But there we slept, and waited, till the angel told us “Run”…
…Or was it we went home, back to our kin ?

And that, my lad, is how you spent a fortnight in a manger,
Upon the hay – or so we’ve always spun.
They must have used the Julian, those fine-attired strangers,
While you were pure Gregorian, my son !







Soothe the fridge its fears of less abundancy,
Let it know it must cut back its stocks.
Tell the ashtray straight of its redundancy,
Warn the sofa and the gogglebox.
Brace the bathroom scales still anticipating weight:
Notify them of reducing bulk.
Rouse the bike and treadmill from their hibernating state –
And disappoint the wine-rack – let it sulk.



The Seven Days of Christmas



The Seven Days of Christmas

On the first next day, I sent my sweetheart’s way
The final gift beneath the tree,
With label lost, its contents still a mystery.

On the next next day, I sent my sweetheart’s way
A pair of robins foraging,
To brighten up the garden ere the Spring.

On the third next-day, I sent my sweetheart’s way
Three late cards of season’s best –
There’s still just time to hang them with the rest.

On the fourth next day, I sent my sweetheart’s way
A four-log fire and easy chair,
And a draught-free door to shut the world out there.

On the fifth next day, I sent my sweetheart’s way
A five-petaled weed who thinks it June,
And flowers far too late, or far too soon.

On the last next day, I sent my sweetheart’s way
A half-a-dozen sugared dates,
To see the old year out while the new awaits.

On the new next day, I sent my sweetheart’s way
A day of rest and taking heart,
With a long-drawn breath for a brand new start.




candles celebration cutlery dining
Photo by Pixabay on



The days are so short, late of the year –
Won’t you come on in ?
When the sun is down, and the frost is near,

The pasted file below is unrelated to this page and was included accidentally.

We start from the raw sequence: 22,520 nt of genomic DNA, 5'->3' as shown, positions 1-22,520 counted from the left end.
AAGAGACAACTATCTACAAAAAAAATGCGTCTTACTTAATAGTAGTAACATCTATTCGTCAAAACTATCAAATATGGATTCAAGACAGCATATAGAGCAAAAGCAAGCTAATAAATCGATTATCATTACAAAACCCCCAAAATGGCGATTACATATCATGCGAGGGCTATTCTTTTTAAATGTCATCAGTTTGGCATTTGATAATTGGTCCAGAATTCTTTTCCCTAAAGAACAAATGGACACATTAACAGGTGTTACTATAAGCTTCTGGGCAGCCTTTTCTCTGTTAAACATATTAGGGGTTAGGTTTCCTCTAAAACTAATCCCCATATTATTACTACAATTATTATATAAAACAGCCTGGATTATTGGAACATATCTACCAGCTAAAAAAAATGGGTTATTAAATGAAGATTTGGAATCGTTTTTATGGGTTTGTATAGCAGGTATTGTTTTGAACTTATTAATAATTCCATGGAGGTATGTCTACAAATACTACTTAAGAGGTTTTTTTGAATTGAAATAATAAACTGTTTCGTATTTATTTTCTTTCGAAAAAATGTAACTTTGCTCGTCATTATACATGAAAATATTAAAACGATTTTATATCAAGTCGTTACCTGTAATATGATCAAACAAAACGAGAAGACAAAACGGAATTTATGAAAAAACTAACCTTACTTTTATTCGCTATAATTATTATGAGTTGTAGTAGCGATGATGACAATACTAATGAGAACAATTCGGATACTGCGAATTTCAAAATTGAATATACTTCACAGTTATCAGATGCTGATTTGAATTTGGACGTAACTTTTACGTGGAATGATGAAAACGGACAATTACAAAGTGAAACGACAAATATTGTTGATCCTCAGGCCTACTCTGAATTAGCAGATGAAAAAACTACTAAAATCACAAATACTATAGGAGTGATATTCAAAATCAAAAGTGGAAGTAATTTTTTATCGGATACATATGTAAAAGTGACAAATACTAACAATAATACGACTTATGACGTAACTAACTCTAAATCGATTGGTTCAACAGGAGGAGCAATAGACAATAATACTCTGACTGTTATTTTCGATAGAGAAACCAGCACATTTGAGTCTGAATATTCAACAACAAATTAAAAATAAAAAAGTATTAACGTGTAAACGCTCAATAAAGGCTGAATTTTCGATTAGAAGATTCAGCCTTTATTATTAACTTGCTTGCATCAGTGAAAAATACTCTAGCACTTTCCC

And the gales begin.
But there’s always a shelter under our gable,
There’s always an extra chair at the table
For any stray stranger who’s hungry, and able
To pay us with only a grin.

The weather gets cold, this time of year –
We’re chilled to the skin.
It gets so hard to volunteer
And rattle the tin.
But there’s always a welcome here in our home
To help turn the grey to polychrome,
For unlucky souls who unwillingly roam,
While the wheels of fortune spin.

The season gets busy, every year,
And we just can’t win,
With the thanks so small, and the price so dear,
And our patience thin.
But there’s always a place at the table that’s set
For the unbidden guest coming in from the wet,
In time to remind what we often forget:
That there’s always room at the inn.




person s holds brown gift box
Photo by Kim Stiver on



Sometimes, presents are boring,
And nothing more than a pair of socks,
And they never thought to keep the receipt –
So we leave them mint in the box.
And next year, when we’re short of a gift,
We cheat –

We pass the parcel,
Round and round,
Re-wrapped and tagged,
And tagged and wrapped,
Until a welcome home is found,
Or else it’s broken, lost, or scrapped.

Sometimes, presents are boring,
And nothing more than love and peace,
And sparing a thought to live-and-let-live.
So we leave them, tossed-aside and creased.
But next year, when they’re short of them both,
We give.

We pass the wishes,
Round and round,
Beyond the walls,
Across the rift,
Until the needed hope is found,
Within an unexpected gift.